An incised potsherd also found amongst the temple debris further illustrates that domination was not limited to the animal sphere. On one side is the distinctive emblem of the cow goddess Bat, whose image also graces the Narmer palette, while the reverse shows a stylized female held captive by an early symbol of royal authority, the bull.
The seasonal availability of desert and aquatic fauna suggests that the rituals were associated with the coming of the Nile flood, an especially chaotic moment in the cosmic cycle of renewal that required extraordinary powers to negotiate. This mastery was such an important aspect of royal ideology, it may well be this specific time (or its corollary, the jubilee or renewal of the king) and possibly even this actual place that is depicted on the Narmer Macehead, as the king presides over wild animals corralled in an oval court while large numbers of livestock and human captives are amassed for inspection.
The excavations and evidence from HK29A have recently been reviewed and discussed in a series of article in the Journal of the American Research Center in Egypt 45 (2009), while the work at HK29B and HK25 ( a pillared structure), have been published in preliminary fashion by Thomas Hikade and his team (see below). Exactly how these localities fit together is still being worked out as we review the architectural and artefactual record.
Coming soon, we will share with you the results of our inquiries, and provide a fuller picture of this important and fascinating area at the edge of the low desert.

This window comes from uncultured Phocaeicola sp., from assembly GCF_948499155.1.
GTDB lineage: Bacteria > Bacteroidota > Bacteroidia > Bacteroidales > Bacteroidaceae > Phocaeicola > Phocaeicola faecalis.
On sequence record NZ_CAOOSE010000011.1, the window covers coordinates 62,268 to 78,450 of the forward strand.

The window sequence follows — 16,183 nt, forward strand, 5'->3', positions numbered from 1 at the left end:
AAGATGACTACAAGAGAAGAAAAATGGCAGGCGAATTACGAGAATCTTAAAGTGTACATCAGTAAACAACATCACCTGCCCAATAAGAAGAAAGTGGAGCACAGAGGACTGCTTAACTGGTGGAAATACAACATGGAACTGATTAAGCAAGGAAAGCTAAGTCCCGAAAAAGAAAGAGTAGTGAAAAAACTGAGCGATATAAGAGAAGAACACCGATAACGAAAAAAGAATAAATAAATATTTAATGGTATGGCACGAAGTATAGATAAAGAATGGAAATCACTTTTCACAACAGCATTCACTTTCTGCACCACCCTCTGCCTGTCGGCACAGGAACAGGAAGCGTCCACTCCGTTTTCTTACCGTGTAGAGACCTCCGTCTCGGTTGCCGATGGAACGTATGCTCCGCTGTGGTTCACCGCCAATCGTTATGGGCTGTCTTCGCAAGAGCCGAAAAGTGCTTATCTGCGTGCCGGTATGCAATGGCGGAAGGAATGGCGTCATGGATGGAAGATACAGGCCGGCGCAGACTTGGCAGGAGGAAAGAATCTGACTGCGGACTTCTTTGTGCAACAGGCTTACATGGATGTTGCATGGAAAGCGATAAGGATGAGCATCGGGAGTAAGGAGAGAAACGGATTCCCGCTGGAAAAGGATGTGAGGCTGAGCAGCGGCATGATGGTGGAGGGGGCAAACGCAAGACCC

In the meantime, to follow our progress when we returned to HK2A in 2002-2003 see
To follow along as our ideas developed with the excavations see:
Nekhen News 1 (1985)
Nekhen News 2 (1986)
Nekhen News 4.1 (1988)
Nekhen News 15 (2003)
Nekhen News 18 (2006)
Nekhen News 19 (2007)
Nekhen News 20 (2008)
For the latest information see:
Friedman, R.F., 2009. Hierakonpolis Locality HK29A: The Predynastic ceremonial center revisited. Journal of the American Research Center in Egypt 45: 79–103.
Linseele, V., Van Neer, W. & Friedman, R.F., 2009. Special animals from a special place? The fauna from HK29A at Predynastic Hierakonpolis. Journal of the American Research Center in Egypt 45: 105–136.
Fahmy, A.G. and Fadl, M. 2009. Plant macroremains from Locality HK 29A at Hierakonpolis, Egypt. Journal of the American Research Center in Egypt 45: 137-152.
Hikade, T.; Pyke, G. and O’Neill, D., 2008. Excavations at Hierakonpolis HK29B and HK25: The campaigns of 2005/2006. Mitteilungen des Deutschen Archäologischen Instituts Abteilung Kairo 64: 153–188.
Hikade, T., 2011. Origins of monumental architecture: recent excavations at Hierakonpolis HK29B and HK25 [in:] Friedman, R.F. & Fiske, P.N. (eds.), Egypt at its Origins 3. Proceedings of the Third International Conference ‘Origins of the State. Predynastic and Early Dynastic Egypt. London, 27th July- 1st August 2008. Orientalia Lovaniensia Analecta 205. Peeters: Leuven: 81-107